Claggart as naturally depraved: “depravity which marks the whole of the fallen human condition” This quote and specific word choice used by Melville point out John Claggart’s natural evil. The definition of natural depravity is a state of corruption due to original sin. This justifies how claggart is naturally evil. b. "soft yearning, as if Claggart could even have loved Billy but for fate and ban" (Melville 73) The specific word choice of fate means that Claggart had already been determined to apprehend Billy and in turn sabotage him for mutiny.
“Before you embark on a journey of revenge, dig two graves.”-Confucius. This quote is about how revenge will hurt the user and the target. Revenge is the overall antagonist in the literature, The Scarlet Pimpernel, Ozymandias, and Viva la Vida. The Scarlet Pimpernel is a book based on after the French revolution when the citizens of France viciously send their ruler to their deaths for revenge. Ozymandias is about a ruler that lost his power and kingdom because of his tyrannic rule.While Viva La Diva, Ozymandias, and The Scarlet Pimpernel are similar in many ways, every rule is temporary because of revenge and one’s want for revenge leads to careless actions, is prominent due to the use of metaphors in the authors’ text.
Iago slowly makes Othello believe in false proof of Desdemona 's affair, thus Othello begins to psychologically change by gradually turning to murder through justification of Iago’s statements on Desdemona: “One is too poor, too weak for my revenge. Now do I see 'tis true. Look here, Iago All my fond love thus do I blow to heaven. 'Tis gone. Arise, black vengeance, from the hollow hell!
In The Scarlet Letter by Nathaniel Hawthorne and in Herman Melvilles”s Moby Dick, the main antagonists are Roger Chillinworth and Captain Ahab. Both of these characters act in a way that is portrayed as evil and can be compared because of their similarity. Roger Chillingworth’s actions can be considered evil because of the effect it has on the main characters in The Scarlet Letter. One particular even where he is obviously portrayed as evil is when he tricks the townspeople into thinking he is merely a physician caring for an ill priest, Arthur Dimmesdale. Dimmesdale had recently committed adultery with Chillingworth’s wife and he was looking for revenge.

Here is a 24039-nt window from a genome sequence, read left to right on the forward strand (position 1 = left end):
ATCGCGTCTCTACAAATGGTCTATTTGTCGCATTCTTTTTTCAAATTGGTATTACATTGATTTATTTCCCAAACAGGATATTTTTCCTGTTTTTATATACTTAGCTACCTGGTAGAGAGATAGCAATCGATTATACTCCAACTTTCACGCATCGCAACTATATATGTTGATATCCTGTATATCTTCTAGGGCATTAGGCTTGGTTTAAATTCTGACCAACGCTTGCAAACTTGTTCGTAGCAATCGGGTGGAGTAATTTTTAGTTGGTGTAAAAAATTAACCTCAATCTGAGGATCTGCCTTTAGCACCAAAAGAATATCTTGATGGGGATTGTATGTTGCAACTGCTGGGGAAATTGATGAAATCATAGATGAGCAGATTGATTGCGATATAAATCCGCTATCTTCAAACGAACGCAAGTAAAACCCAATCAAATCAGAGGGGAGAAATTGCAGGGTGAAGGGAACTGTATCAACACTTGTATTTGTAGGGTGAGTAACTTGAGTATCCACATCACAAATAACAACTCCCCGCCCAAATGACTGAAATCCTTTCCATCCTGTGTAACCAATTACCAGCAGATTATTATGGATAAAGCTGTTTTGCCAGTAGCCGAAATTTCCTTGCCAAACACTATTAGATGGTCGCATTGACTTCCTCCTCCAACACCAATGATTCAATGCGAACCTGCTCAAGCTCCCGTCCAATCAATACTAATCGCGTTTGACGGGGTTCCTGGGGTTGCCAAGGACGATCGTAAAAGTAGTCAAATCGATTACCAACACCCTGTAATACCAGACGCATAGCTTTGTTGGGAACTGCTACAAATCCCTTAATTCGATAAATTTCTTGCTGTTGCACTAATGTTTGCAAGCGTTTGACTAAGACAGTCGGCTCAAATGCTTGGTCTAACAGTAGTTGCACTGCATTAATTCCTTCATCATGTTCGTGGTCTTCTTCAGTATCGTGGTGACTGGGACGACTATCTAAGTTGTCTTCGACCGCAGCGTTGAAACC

Cask of Amontillado Expository Essay In the story “The Cask of Amontillado” by Edgar Allen Poe, the main character, Montresor is quite upset with Fortunato so he took it upon himself to kill him. This behavior wasn’t or isn’t a normal thing to do, unless you are mentally ill, or sadistic. He appears to be sadistic because of his sadistic actions, premeditation of the event, and overly friendly to Fortunato as he kills him. The medical definition of sadism is “sadism: the physical or emotional suffering of another person”. Montresor appears to be sadistic because when he was blocking in Fortunato, he was so excited, and ecstatic, “I laid the second tier, and the third, and the fourth; and then I heard the furious vibrations of the chain.